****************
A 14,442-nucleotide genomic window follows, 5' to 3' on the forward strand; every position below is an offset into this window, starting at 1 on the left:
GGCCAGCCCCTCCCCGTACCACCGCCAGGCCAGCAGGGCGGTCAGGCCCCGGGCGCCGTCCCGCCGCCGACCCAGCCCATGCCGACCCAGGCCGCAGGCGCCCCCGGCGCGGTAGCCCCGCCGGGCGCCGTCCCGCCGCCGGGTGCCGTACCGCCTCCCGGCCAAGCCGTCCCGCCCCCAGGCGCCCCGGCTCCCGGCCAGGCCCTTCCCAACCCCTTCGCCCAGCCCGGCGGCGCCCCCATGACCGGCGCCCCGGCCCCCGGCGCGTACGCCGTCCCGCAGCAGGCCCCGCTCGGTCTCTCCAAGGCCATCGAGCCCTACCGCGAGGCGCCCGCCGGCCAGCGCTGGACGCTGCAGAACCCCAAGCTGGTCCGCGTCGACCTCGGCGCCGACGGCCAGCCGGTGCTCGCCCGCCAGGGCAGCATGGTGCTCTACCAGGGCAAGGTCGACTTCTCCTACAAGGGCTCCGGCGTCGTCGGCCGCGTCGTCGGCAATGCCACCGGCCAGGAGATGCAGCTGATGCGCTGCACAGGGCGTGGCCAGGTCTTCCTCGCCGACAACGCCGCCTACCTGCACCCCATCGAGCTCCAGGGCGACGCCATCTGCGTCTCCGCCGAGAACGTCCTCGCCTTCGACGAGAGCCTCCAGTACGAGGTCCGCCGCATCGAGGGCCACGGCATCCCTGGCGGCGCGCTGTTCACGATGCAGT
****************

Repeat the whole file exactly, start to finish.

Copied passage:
A 14,442-nucleotide genomic window follows, 5' to 3' on the forward strand; every position below is an offset into this window, starting at 1 on the left:
GGCCAGCCCCTCCCCGTACCACCGCCAGGCCAGCAGGGCGGTCAGGCCCCGGGCGCCGTCCCGCCGCCGACCCAGCCCATGCCGACCCAGGCCGCAGGCGCCCCCGGCGCGGTAGCCCCGCCGGGCGCCGTCCCGCCGCCGGGTGCCGTACCGCCTCCCGGCCAAGCCGTCCCGCCCCCAGGCGCCCCGGCTCCCGGCCAGGCCCTTCCCAACCCCTTCGCCCAGCCCGGCGGCGCCCCCATGACCGGCGCCCCGGCCCCCGGCGCGTACGCCGTCCCGCAGCAGGCCCCGCTCGGTCTCTCCAAGGCCATCGAGCCCTACCGCGAGGCGCCCGCCGGCCAGCGCTGGACGCTGCAGAACCCCAAGCTGGTCCGCGTCGACCTCGGCGCCGACGGCCAGCCGGTGCTCGCCCGCCAGGGCAGCATGGTGCTCTACCAGGGCAAGGTCGACTTCTCCTACAAGGGCTCCGGCGTCGTCGGCCGCGTCGTCGGCAATGCCACCGGCCAGGAGATGCAGCTGATGCGCTGCACAGGGCGTGGCCAGGTCTTCCTCGCCGACAACGCCGCCTACCTGCACCCCATCGAGCTCCAGGGCGACGCCATCTGCGTCTCCGCCGAGAACGTCCTCGCCTTCGACGAGAGCCTCCAGTACGAGGTCCGCCGCATCGAGGGCCACGGCATCCCTGGCGGCGCGCTGTTCACGATGCAGT